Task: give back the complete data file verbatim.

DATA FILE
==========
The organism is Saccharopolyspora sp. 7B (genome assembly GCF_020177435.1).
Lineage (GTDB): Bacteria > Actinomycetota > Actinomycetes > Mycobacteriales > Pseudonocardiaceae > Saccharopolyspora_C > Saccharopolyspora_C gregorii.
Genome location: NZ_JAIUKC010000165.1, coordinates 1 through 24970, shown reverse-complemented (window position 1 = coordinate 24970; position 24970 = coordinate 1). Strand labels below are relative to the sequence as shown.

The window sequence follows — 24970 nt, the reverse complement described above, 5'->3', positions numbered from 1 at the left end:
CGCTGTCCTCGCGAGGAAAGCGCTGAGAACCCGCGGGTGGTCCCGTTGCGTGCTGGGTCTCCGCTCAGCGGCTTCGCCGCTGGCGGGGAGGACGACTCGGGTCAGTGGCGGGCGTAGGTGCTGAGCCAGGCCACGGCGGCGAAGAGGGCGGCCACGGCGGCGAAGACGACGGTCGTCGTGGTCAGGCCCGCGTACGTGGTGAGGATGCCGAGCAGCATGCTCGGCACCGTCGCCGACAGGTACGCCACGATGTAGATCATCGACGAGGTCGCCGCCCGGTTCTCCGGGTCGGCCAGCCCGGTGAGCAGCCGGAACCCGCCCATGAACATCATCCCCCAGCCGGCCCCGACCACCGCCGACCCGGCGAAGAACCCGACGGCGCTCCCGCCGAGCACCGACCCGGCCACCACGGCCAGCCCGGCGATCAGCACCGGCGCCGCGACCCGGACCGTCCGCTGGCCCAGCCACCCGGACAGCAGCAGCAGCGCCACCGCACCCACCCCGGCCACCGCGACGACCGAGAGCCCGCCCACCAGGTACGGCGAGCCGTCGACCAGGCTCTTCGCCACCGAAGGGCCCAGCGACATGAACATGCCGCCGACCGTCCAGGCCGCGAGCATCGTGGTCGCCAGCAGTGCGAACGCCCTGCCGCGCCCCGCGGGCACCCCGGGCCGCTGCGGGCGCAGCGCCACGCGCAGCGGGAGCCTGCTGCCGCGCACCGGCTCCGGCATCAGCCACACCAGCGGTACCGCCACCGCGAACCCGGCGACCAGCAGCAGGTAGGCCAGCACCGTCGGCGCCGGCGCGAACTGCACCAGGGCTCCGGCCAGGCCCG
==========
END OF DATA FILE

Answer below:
The organism is Saccharopolyspora sp. 7B (genome assembly GCF_020177435.1).
Lineage (GTDB): Bacteria > Actinomycetota > Actinomycetes > Mycobacteriales > Pseudonocardiaceae > Saccharopolyspora_C > Saccharopolyspora_C gregorii.
Genome location: NZ_JAIUKC010000165.1, coordinates 1 through 24970, shown reverse-complemented (window position 1 = coordinate 24970; position 24970 = coordinate 1). Strand labels below are relative to the sequence as shown.

The window sequence follows — 24970 nt, the reverse complement described above, 5'->3', positions numbered from 1 at the left end:
CGCTGTCCTCGCGAGGAAAGCGCTGAGAACCCGCGGGTGGTCCCGTTGCGTGCTGGGTCTCCGCTCAGCGGCTTCGCCGCTGGCGGGGAGGACGACTCGGGTCAGTGGCGGGCGTAGGTGCTGAGCCAGGCCACGGCGGCGAAGAGGGCGGCCACGGCGGCGAAGACGACGGTCGTCGTGGTCAGGCCCGCGTACGTGGTGAGGATGCCGAGCAGCATGCTCGGCACCGTCGCCGACAGGTACGCCACGATGTAGATCATCGACGAGGTCGCCGCCCGGTTCTCCGGGTCGGCCAGCCCGGTGAGCAGCCGGAACCCGCCCATGAACATCATCCCCCAGCCGGCCCCGACCACCGCCGACCCGGCGAAGAACCCGACGGCGCTCCCGCCGAGCACCGACCCGGCCACCACGGCCAGCCCGGCGATCAGCACCGGCGCCGCGACCCGGACCGTCCGCTGGCCCAGCCACCCGGACAGCAGCAGCAGCGCCACCGCACCCACCCCGGCCACCGCGACGACCGAGAGCCCGCCCACCAGGTACGGCGAGCCGTCGACCAGGCTCTTCGCCACCGAAGGGCCCAGCGACATGAACATGCCGCCGACCGTCCAGGCCGCGAGCATCGTGGTCGCCAGCAGTGCGAACGCCCTGCCGCGCCCCGCGGGCACCCCGGGCCGCTGCGGGCGCAGCGCCACGCGCAGCGGGAGCCTGCTGCCGCGCACCGGCTCCGGCATCAGCCACACCAGCGGTACCGCCACCGCGAACCCGGCGACCAGCAGCAGGTAGGCCAGCACCGTCGGCGCCGGCGCGAACTGCACCAGGGCTCCGGCCAGGCCCG